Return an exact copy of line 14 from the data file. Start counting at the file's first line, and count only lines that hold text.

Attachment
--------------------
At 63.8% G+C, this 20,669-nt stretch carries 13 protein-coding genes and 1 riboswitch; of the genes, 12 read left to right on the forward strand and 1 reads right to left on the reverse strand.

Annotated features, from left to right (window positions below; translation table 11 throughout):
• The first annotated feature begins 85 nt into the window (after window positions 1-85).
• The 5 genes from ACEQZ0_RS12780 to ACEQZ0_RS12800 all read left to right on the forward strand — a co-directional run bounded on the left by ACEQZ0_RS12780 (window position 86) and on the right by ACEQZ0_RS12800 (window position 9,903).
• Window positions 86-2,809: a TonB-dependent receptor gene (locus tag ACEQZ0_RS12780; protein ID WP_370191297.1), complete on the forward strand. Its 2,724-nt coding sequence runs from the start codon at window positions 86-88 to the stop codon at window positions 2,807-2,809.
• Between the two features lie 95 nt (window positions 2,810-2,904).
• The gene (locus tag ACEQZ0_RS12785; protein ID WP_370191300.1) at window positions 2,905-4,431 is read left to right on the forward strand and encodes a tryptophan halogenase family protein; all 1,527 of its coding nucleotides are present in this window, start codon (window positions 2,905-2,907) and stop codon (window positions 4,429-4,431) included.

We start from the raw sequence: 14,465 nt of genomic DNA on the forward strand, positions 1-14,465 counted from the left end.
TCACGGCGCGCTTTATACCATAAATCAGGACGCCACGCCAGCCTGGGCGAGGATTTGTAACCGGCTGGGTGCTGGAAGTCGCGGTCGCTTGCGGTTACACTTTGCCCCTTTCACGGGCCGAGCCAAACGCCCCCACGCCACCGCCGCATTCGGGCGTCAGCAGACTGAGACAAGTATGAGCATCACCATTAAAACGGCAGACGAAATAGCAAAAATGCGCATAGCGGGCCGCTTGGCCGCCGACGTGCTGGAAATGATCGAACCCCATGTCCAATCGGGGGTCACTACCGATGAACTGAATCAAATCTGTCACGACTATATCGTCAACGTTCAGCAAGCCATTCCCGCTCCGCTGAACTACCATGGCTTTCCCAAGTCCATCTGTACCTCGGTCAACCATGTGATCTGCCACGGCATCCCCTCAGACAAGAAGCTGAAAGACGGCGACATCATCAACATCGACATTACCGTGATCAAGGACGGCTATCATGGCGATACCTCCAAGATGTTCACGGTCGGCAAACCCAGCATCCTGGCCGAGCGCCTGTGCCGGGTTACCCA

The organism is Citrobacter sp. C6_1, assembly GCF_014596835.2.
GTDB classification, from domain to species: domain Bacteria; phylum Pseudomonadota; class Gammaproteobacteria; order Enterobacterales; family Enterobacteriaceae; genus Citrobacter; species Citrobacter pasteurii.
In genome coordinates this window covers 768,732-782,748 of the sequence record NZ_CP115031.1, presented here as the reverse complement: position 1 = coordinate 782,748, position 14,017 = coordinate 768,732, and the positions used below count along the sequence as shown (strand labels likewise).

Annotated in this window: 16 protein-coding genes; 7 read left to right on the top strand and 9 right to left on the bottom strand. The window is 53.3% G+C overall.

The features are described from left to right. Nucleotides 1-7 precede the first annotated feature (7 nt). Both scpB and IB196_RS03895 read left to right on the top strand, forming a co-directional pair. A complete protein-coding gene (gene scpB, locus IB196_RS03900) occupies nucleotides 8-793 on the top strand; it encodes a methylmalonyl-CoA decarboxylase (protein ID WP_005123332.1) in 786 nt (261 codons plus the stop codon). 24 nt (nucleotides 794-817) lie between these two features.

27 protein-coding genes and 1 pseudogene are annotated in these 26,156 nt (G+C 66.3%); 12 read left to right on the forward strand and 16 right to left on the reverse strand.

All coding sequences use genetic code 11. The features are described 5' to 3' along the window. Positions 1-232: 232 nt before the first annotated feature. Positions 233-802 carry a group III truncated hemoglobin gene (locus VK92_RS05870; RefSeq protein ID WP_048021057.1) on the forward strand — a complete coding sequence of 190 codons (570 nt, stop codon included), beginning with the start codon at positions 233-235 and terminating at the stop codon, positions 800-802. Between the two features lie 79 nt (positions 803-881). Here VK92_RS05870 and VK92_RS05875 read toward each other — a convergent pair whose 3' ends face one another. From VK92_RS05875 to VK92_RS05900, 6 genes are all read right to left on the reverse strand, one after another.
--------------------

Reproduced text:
The features are described from left to right. Nucleotides 1-7 precede the first annotated feature (7 nt). Both scpB and IB196_RS03895 read left to right on the top strand, forming a co-directional pair. A complete protein-coding gene (gene scpB, locus IB196_RS03900) occupies nucleotides 8-793 on the top strand; it encodes a methylmalonyl-CoA decarboxylase (protein ID WP_005123332.1) in 786 nt (261 codons plus the stop codon). 24 nt (nucleotides 794-817) lie between these two features.